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Le v. Norris: Responsible Adherence to an Existing Court Order

The decision in Le v. Norris elucidates what the Court expects when it asks parties to adhere to existing court orders during the COVID-19 crisis. This is another case in which a parent unilaterally varied the existing parenting schedule, which prompted the other parent to bring a motion seeking a return to the specified access schedule.

Factual Background

The parties have a three year-old child and both live in the city of Oakville. The child resides primarily with the mother and the father has regular court-ordered visits with the child twice per week, as per the Order of Justice Kurz dated December 5, 2019.

The father brought a motion seeking a remedy for the mother’s alleged breach of the existing order. In her responding materials, the mother admitted that she was not complying with the existing order, but she explained that this was due to several reasons, including the father’s harassing behavior, her not having the opportunity to vary the existing order, and her anxieties regarding the ongoing COVID-19 crisis.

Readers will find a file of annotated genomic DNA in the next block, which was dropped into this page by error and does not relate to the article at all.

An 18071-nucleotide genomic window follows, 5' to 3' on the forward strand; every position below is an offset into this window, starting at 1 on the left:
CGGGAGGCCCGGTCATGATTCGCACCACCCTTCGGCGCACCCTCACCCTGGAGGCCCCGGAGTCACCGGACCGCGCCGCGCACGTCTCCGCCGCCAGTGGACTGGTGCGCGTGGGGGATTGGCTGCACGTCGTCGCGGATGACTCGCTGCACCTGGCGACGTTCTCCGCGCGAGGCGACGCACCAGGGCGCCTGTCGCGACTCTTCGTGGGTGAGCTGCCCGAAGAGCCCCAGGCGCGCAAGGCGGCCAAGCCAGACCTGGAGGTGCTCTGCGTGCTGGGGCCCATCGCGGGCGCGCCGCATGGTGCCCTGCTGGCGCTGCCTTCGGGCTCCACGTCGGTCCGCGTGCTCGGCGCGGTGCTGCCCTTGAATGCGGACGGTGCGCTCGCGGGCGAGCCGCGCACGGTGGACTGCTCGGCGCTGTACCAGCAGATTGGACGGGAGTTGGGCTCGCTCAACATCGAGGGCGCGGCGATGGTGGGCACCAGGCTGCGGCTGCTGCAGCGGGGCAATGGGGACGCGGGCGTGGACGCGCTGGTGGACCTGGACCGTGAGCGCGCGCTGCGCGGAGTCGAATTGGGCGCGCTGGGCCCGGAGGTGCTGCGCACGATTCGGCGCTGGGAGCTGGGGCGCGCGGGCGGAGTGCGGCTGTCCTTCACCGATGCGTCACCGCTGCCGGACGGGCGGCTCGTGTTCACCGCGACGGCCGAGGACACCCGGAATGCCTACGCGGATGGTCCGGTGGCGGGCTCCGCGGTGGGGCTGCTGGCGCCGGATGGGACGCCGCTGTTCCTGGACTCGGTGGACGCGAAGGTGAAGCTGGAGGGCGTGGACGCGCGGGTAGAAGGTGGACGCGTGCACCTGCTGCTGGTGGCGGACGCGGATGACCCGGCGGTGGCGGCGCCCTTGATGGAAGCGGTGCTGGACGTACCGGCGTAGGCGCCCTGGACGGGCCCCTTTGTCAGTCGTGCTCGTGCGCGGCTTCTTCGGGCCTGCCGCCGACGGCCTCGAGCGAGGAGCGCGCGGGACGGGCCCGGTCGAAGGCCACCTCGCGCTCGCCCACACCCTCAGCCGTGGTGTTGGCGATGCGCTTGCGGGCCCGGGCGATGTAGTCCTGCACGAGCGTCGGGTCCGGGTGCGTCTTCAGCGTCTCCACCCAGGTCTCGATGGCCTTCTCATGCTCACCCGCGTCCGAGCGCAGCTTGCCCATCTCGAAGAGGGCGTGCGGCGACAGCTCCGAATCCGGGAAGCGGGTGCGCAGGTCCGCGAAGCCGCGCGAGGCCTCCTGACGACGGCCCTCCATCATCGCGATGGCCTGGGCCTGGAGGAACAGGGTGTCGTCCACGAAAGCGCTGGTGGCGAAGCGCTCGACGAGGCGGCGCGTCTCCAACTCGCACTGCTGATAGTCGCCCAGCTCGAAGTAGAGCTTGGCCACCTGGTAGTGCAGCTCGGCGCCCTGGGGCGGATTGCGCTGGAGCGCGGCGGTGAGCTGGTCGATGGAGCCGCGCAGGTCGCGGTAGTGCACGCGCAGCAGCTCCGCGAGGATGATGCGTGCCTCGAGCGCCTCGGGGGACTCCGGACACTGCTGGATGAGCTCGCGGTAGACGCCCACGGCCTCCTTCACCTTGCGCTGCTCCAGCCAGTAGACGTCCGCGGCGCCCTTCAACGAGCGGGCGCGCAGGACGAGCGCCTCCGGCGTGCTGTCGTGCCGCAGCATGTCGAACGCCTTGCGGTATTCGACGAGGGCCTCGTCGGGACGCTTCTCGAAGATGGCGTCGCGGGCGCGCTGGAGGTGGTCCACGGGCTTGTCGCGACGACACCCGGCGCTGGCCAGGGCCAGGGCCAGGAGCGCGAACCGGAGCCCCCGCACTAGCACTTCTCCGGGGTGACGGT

Legal Analysis

The Court found that while the mother’s concerns are understandable and relatable, they do not provide sufficient justification to deviate from the existing order, especially given the fact that there was not enough evidence of the father’s allegedly harassing behavior. Although the mother was intending to vary the existing order, any delay in commencing such proceedings would be the mother’s responsibility and would not be a reason to suspend the current parenting arrangement.

The Court explained that the mother’s concerns can be addressed through responsible adherence to the existing court order. “Responsible adherence” means following physical distancing protocols, taking every precautionary measure as advised by governments and health authorities, and not doing anything that would expose a parent or the child to an increased risk of contracting the coronavirus. Based on this analysis, access was ordered to continue pursuant to the existing order.

For more information, please call us at Feldstein Family Law Group P.C. or contact our firm online.

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